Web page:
redis upgrade from 2.2 to 2.8 (and beyond)

what initially started as a trivial task quickly turned into a test of patience and debugging. currently, i am still in a step of debugging.

to start with upgrading, i wanted to reuse the redis config we had previously trying to keep things as close to what was in production as possible. there were a few settings that had become deprecated, so i removed them.

first deployment

we deployed the upgraded redis and immiately saw problems.

we have five redis servers in production (redis0, …, redis4). after upgrading, the issues we observed were seeing waves of exceptions. things would run fine, then after a little bit, everything would not. this would repeat.

first thing i looked into was memory usage. when we upgraded, we had to trim some settings out of the configuration file since they were deprecated. the first time around, we cut out all the virtual memory settings.

so to test this hypothesis, i had set up a redis server with the same config and bombarded it with requests. redis, by default, will try to use up all the available memory. this is good and bad. it is good in that all your resources are used, it is bad in that too many are used.

when redis would fork to write the snapshot to the disk, it would begin swapping because there was no memory available. this was surely the problem. i saw the same waves of exceptions and easily enough there is a setting in redis called maxmemory which limits the amount of memory redis will allocate.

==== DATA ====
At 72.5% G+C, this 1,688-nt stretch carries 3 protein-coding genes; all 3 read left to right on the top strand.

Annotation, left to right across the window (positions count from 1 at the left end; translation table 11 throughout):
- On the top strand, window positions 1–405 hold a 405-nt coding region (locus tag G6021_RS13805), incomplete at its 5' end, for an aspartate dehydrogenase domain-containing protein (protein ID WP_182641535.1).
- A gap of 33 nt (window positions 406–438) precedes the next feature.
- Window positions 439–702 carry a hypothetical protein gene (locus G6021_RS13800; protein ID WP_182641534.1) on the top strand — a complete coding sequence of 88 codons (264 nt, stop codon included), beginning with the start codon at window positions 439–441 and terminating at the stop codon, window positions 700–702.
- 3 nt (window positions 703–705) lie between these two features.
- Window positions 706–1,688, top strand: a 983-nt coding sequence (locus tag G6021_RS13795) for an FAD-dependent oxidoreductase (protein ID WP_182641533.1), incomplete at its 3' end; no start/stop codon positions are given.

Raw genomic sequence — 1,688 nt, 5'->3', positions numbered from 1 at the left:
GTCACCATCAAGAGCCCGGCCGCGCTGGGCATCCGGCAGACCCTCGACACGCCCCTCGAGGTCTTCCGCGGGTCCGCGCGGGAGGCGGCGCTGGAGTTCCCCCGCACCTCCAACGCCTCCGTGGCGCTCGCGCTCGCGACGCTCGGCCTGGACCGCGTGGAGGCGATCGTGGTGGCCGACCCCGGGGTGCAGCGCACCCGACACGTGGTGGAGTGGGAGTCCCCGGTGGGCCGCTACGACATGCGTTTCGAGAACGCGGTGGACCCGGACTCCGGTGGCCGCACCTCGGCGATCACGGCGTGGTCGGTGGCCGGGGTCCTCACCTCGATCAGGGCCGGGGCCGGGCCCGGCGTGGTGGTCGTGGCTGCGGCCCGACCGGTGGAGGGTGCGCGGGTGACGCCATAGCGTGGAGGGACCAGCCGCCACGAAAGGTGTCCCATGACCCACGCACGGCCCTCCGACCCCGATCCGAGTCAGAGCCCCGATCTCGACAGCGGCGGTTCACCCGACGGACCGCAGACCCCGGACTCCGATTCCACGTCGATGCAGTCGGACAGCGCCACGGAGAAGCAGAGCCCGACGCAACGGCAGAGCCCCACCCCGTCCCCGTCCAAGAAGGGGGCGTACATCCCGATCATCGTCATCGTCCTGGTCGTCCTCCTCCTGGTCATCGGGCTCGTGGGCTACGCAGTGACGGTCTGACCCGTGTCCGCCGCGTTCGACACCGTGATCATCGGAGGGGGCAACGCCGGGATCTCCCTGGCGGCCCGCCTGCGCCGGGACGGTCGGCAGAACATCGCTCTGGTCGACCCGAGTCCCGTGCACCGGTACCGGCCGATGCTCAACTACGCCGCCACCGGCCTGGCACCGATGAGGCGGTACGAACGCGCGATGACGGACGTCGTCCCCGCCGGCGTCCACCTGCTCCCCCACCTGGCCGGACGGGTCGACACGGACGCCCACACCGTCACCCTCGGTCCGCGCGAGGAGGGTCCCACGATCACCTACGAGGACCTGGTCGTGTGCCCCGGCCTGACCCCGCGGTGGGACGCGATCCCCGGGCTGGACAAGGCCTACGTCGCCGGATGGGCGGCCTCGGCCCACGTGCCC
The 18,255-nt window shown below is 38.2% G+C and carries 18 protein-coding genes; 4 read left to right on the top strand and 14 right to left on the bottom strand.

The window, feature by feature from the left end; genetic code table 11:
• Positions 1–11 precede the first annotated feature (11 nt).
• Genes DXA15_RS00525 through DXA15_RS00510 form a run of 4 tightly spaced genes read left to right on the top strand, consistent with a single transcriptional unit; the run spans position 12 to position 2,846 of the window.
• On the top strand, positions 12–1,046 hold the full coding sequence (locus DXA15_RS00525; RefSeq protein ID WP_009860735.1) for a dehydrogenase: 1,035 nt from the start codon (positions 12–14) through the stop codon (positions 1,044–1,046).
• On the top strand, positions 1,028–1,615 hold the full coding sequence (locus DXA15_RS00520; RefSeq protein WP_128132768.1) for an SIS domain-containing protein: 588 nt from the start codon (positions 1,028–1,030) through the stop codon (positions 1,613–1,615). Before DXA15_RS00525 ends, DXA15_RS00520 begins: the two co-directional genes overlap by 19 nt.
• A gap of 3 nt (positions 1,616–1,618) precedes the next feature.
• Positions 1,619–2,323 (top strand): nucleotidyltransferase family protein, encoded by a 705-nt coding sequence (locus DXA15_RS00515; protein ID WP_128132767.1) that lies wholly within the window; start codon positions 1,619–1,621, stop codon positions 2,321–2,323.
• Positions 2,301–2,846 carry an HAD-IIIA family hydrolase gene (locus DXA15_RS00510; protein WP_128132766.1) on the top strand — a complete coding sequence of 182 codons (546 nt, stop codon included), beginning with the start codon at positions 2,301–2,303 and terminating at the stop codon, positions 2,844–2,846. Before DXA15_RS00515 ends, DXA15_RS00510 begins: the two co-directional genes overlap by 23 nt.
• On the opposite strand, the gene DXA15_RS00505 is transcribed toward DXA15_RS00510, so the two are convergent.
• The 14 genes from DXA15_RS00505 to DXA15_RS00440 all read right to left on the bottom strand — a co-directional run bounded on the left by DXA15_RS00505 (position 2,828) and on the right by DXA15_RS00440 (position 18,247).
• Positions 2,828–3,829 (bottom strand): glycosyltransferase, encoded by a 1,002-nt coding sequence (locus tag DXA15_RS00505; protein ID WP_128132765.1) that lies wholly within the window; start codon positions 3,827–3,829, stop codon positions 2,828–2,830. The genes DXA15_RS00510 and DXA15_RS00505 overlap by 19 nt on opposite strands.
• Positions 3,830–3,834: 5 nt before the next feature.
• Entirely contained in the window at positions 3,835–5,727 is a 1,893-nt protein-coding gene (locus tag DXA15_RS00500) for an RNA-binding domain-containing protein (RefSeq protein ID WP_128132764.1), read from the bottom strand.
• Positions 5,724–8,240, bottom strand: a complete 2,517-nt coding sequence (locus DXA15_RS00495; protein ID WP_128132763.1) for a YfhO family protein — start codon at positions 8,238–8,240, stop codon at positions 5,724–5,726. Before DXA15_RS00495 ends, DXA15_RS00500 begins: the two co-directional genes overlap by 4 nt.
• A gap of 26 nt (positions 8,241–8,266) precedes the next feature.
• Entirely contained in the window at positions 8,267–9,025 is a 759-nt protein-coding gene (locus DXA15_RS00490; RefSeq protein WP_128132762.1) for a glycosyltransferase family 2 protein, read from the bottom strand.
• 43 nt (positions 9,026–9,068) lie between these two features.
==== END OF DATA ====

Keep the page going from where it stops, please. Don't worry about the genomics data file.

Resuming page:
there were no more waves of exceptions that i observed in testing anymore.

second deployment

take two. deployed the updated redis config. instead of seeing waves of exceptions, i was now seeing waves of lag. large amounts of lag.

a small utility i had set up would time itself performing 1000 operations against redis. typically this takes about 100-300 ms. after deployment, this would have surges up to 10000 ms.

commence head banging.


i found a way to effectively stress a redis server in the office and enabled latency monitoring as well as enabling a slowlog. coupling with the poormansprofiler, i am getting a little closer to figuring out what is going on.

it seems that whenever the redis server hangs/blocks/waits a little too long, it dumps all the connections when it returns. this can easily be seen by doing somethign like kill -STOP $pid; sleep 2; kill -CONT $pid. so any time there is a long blocking operation, all the connections get dumped. as to why they get dumped, that seems to be more of a redis internals issue possibly worth looking into. but the bigger issue is to not have long blocking operations to begin with.

a few places we could experience long blocking operations are key expiration and evictions, also during forking and writing to the disk. there are ways to mitigate the effects of these.


before trying to optimize, i wanted to compare the currently running version, 2.2.8. so i started it up with the config we typically use in production.

its performance was abismal on the machine i tested it with. i found this to be really frustrating.


i’ll continue to post updates. but for now, i think the plan is to continue with testing the new version and optimizing it as best i can.

eventually, i’ll need to just plan to test either on site b or even do live testing in production.

more updates

one thing i have learned recently that was surprising was that, due to redis’ single-threaded nature, it is possible for both redis and processing network input can end up on the same core. if this happens, then things can get abismally slow. i am going to test this.